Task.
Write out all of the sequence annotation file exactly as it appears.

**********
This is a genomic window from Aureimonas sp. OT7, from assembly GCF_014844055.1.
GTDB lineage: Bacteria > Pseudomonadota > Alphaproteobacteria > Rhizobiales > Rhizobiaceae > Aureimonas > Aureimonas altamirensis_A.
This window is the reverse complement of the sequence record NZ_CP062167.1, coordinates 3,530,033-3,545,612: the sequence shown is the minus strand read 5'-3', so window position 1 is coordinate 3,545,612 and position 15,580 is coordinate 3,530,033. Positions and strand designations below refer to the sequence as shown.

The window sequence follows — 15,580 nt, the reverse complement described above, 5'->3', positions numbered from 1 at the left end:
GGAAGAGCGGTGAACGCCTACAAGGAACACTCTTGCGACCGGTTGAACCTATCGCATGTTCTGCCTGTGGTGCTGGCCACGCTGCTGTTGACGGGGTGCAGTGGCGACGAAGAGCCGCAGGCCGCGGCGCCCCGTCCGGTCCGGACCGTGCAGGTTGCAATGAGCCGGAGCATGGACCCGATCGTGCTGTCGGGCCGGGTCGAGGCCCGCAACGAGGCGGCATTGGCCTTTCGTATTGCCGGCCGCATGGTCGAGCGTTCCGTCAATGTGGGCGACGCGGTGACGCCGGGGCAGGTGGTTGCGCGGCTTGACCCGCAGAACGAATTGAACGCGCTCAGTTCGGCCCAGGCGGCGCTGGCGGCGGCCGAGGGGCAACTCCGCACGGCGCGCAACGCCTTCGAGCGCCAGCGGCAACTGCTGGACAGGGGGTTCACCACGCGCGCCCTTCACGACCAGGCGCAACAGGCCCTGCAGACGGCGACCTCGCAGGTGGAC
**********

This is a genomic window from Aureimonas sp. OT7, from assembly GCF_014844055.1.
GTDB lineage: Bacteria > Pseudomonadota > Alphaproteobacteria > Rhizobiales > Rhizobiaceae > Aureimonas > Aureimonas altamirensis_A.
This window is the reverse complement of the sequence record NZ_CP062167.1, coordinates 3,530,033-3,545,612: the sequence shown is the minus strand read 5'-3', so window position 1 is coordinate 3,545,612 and position 15,580 is coordinate 3,530,033. Positions and strand designations below refer to the sequence as shown.

The window sequence follows — 15,580 nt, the reverse complement described above, 5'->3', positions numbered from 1 at the left end:
GGAAGAGCGGTGAACGCCTACAAGGAACACTCTTGCGACCGGTTGAACCTATCGCATGTTCTGCCTGTGGTGCTGGCCACGCTGCTGTTGACGGGGTGCAGTGGCGACGAAGAGCCGCAGGCCGCGGCGCCCCGTCCGGTCCGGACCGTGCAGGTTGCAATGAGCCGGAGCATGGACCCGATCGTGCTGTCGGGCCGGGTCGAGGCCCGCAACGAGGCGGCATTGGCCTTTCGTATTGCCGGCCGCATGGTCGAGCGTTCCGTCAATGTGGGCGACGCGGTGACGCCGGGGCAGGTGGTTGCGCGGCTTGACCCGCAGAACGAATTGAACGCGCTCAGTTCGGCCCAGGCGGCGCTGGCGGCGGCCGAGGGGCAACTCCGCACGGCGCGCAACGCCTTCGAGCGCCAGCGGCAACTGCTGGACAGGGGGTTCACCACGCGCGCCCTTCACGACCAGGCGCAACAGGCCCTGCAGACGGCGACCTCGCAGGTGGAC